After starting my internship with the NGO team at UniversalGiving, I came across an amazing organization called East Meets West Foundation carrying out extraordinary work in Vietnam. East Meets West(EMW) strives to improve health, education, and economic conditions in an effort to eradicate poverty and to help Vietnamese people to achieve self-sufficiency. Of their many efforts, their Dental Program really impressed me and reminded me of my conversation with the dental student from India. Through EMW’s website, I learned that dental disease is the most widespread ailment in the world, with over 5 billion people suffering from its effects and with little resources devoted to this disease that threatens the quality of life of children and adults. Remembering the pain I experienced before having my wisdom teeth removed, I can only start to empathize with people who lack access to dental care but have daily toothaches.
East Meets West Dental Program began in 1996, about eight years after EMW was founded, with a three-member team providing emergency, corrective, and preventive services to about 2,500 children per year. After an increase in funding, including a grant from the United States Agency for International Development, East Meets West has been able to reach over 75,000 children to which they have provided nearly 300,000 free dental services. Services are facilitated through the Tuong Lai School for Disabled Children in Da Nang City.
Not only does East Meets West provide free dental services to the population in close proximity to their clinic, but with over 100 volunteers coming from all over the world every year, they continue to take a mobile clinic to rural areas in Vietnam and they are now expanding their efforts throughout Southeast Asia. In addition to providing dental services, EMW develops comprehensive strategies to address situations of extreme poverty and poor access to health services. Lead by this strategy, EMW provides clean water and sanitation, education, medical, and climate change adaptation programs. This array of widespread programs and services provides an all-inclusive approach to serving populations in need. With local expertise in Vietnam, EMW highlights how a mixed approach that is both culturally sensitive but also allows for the use of foreign expertise and resources can positively affect tens of thousands of people in our global community.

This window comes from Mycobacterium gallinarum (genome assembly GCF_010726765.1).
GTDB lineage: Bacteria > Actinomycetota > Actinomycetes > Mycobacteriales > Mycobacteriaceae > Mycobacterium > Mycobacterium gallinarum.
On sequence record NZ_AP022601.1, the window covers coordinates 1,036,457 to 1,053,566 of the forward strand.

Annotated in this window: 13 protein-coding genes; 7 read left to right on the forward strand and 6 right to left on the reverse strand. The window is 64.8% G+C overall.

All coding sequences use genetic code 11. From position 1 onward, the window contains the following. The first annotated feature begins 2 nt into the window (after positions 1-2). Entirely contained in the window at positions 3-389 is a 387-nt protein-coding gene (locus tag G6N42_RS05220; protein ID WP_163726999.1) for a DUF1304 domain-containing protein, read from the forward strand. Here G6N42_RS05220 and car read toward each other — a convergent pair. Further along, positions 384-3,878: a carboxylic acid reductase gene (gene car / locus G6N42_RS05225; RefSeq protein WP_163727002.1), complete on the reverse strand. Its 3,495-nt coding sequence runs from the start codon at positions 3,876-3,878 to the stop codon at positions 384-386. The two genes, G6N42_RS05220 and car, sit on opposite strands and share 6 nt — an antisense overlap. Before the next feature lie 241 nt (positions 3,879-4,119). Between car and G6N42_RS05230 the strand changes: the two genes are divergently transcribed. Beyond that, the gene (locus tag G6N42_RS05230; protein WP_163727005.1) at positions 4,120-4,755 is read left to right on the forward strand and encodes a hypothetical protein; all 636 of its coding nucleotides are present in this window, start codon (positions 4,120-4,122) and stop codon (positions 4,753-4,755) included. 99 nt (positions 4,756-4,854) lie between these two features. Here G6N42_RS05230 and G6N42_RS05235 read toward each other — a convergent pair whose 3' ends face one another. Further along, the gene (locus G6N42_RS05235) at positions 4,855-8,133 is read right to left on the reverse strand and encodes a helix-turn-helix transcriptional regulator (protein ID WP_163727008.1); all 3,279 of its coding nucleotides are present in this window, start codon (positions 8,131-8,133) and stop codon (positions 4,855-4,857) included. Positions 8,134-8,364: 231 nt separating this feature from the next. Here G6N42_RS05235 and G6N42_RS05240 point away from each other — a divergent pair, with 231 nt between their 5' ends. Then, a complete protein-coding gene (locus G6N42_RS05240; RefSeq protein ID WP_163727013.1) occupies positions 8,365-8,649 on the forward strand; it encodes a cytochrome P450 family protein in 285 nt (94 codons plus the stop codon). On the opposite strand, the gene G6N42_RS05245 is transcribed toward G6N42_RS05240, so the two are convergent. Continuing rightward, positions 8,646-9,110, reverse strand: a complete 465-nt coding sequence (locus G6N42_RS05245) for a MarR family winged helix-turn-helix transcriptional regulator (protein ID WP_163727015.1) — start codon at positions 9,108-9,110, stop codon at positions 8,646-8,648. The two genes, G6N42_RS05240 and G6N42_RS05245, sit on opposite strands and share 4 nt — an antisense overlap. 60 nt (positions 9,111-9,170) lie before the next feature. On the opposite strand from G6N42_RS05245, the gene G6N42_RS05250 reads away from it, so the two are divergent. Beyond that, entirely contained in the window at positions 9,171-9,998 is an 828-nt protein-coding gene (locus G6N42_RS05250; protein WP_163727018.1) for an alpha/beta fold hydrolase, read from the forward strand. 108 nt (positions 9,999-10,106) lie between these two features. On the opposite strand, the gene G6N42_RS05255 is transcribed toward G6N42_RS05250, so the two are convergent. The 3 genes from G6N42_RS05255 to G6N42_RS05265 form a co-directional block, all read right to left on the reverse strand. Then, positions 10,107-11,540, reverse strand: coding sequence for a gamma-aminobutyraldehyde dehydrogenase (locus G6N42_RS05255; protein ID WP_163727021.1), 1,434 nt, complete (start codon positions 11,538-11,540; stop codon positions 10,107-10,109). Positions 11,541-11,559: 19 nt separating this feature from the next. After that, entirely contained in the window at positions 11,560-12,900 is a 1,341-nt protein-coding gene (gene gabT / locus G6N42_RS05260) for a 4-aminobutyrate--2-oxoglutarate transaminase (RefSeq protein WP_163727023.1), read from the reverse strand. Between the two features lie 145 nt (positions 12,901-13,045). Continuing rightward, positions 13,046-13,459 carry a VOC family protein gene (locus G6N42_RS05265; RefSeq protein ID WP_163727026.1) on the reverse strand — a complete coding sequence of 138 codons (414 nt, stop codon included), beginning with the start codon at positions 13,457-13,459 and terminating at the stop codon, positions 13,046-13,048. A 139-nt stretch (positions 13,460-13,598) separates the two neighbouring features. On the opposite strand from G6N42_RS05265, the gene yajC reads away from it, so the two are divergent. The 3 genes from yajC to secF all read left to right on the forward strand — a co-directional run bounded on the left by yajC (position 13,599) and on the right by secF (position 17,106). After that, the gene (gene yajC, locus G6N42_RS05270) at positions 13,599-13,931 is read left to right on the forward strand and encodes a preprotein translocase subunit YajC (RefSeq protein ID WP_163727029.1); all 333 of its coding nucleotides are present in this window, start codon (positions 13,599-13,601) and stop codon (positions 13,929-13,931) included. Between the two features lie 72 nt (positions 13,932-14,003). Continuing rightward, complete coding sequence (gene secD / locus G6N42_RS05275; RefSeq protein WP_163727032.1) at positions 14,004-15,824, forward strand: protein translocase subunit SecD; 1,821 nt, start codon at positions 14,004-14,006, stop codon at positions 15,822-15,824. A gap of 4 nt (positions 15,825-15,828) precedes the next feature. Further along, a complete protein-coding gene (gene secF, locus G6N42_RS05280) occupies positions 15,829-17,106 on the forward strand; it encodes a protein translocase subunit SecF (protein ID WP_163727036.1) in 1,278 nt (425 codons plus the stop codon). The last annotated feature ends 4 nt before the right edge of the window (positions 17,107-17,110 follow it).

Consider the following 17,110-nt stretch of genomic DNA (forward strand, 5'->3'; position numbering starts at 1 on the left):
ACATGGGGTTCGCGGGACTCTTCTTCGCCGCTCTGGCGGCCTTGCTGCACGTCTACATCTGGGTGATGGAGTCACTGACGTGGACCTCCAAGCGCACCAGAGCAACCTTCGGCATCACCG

Filed under: Uncategorized
On Saturday, June 12, 2010, Ernst & Young recognized Pamela Hawley, CEO of UniversalGiving, as well as 26 other exceptional entrepreneurs in a gala at the Fairmont Hotel in San Jose. Entering its 24th year, Ernst & Young’s Entrepreneur of the Year Award recognizes entrepreneurial spirit and is judged by an independent panel of business, academic and community leaders.
Twenty-four companies and organizations were represented spanning a total of eight categories, including software, medical devices, consumer products, and, yes, social entrepreneurship.
Pamela Hawley was selected as a finalist after a robust vetting process and several in-person interviews from the Ernst & Young team for her ability to match business acumen with an innovative product. Pamela Hawley received recognition for her outstanding work pioneering a business for social good.
In the social entrepreneur category, Pamela was selected along with Steven K Morgan of Wildlands, Inc., which works on restoring and protecting wetlands, as well as Scott Johnson, who won the award through his work with The Myelin Repair Foundation — a non-profit research organization focused on developing treatment for multiple sclerosis.
The banquet honoring the entrepreneurs lasted several hours and included videos showcasing the businesses and entrepreneurs. Several of the UniversalGiving team attended as well as some KEI members.
UniversalGiving shared the spotlight with such notable entrepreneurs and fellow finalists as Kenneth Grossman from Sierra Nevada Brewing Company and Kevin Surace from Serious Materials. The event just showed that Pamela can pioneer social good with the same entrepreneurial spirit as the best of them.